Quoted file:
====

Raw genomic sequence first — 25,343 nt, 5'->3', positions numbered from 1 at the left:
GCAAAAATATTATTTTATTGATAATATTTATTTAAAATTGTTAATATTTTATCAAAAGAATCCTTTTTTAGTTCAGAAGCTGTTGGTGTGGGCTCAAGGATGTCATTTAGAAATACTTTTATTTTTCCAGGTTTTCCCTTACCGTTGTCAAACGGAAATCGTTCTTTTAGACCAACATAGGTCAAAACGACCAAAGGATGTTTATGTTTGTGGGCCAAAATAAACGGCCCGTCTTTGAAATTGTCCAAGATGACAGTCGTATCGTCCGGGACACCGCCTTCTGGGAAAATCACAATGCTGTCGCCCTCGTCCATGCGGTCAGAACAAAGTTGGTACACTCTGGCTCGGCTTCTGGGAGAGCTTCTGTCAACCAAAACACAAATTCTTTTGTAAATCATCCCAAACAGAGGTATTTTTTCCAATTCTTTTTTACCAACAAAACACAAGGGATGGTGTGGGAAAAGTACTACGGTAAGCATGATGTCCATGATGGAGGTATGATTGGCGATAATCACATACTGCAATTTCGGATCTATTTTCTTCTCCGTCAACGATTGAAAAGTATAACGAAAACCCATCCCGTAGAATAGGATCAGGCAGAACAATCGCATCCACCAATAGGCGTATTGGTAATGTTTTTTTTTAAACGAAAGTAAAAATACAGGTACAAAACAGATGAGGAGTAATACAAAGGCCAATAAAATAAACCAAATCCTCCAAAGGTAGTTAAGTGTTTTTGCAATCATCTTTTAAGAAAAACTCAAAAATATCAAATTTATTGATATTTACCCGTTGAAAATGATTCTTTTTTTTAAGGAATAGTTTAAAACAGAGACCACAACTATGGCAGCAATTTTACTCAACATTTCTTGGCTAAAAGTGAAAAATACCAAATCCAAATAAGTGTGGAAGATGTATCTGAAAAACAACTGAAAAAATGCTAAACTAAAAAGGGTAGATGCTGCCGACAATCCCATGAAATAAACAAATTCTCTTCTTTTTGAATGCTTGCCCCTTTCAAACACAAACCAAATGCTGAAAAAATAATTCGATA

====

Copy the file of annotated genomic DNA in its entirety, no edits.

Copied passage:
Raw genomic sequence first — 25,343 nt, 5'->3', positions numbered from 1 at the left:
GCAAAAATATTATTTTATTGATAATATTTATTTAAAATTGTTAATATTTTATCAAAAGAATCCTTTTTTAGTTCAGAAGCTGTTGGTGTGGGCTCAAGGATGTCATTTAGAAATACTTTTATTTTTCCAGGTTTTCCCTTACCGTTGTCAAACGGAAATCGTTCTTTTAGACCAACATAGGTCAAAACGACCAAAGGATGTTTATGTTTGTGGGCCAAAATAAACGGCCCGTCTTTGAAATTGTCCAAGATGACAGTCGTATCGTCCGGGACACCGCCTTCTGGGAAAATCACAATGCTGTCGCCCTCGTCCATGCGGTCAGAACAAAGTTGGTACACTCTGGCTCGGCTTCTGGGAGAGCTTCTGTCAACCAAAACACAAATTCTTTTGTAAATCATCCCAAACAGAGGTATTTTTTCCAATTCTTTTTTACCAACAAAACACAAGGGATGGTGTGGGAAAAGTACTACGGTAAGCATGATGTCCATGATGGAGGTATGATTGGCGATAATCACATACTGCAATTTCGGATCTATTTTCTTCTCCGTCAACGATTGAAAAGTATAACGAAAACCCATCCCGTAGAATAGGATCAGGCAGAACAATCGCATCCACCAATAGGCGTATTGGTAATGTTTTTTTTTAAACGAAAGTAAAAATACAGGTACAAAACAGATGAGGAGTAATACAAAGGCCAATAAAATAAACCAAATCCTCCAAAGGTAGTTAAGTGTTTTTGCAATCATCTTTTAAGAAAAACTCAAAAATATCAAATTTATTGATATTTACCCGTTGAAAATGATTCTTTTTTTTAAGGAATAGTTTAAAACAGAGACCACAACTATGGCAGCAATTTTACTCAACATTTCTTGGCTAAAAGTGAAAAATACCAAATCCAAATAAGTGTGGAAGATGTATCTGAAAAACAACTGAAAAAATGCTAAACTAAAAAGGGTAGATGCTGCCGACAATCCCATGAAATAAACAAATTCTCTTCTTTTTGAATGCTTGCCCCTTTCAAACACAAACCAAATGCTGAAAAAATAATTCGATA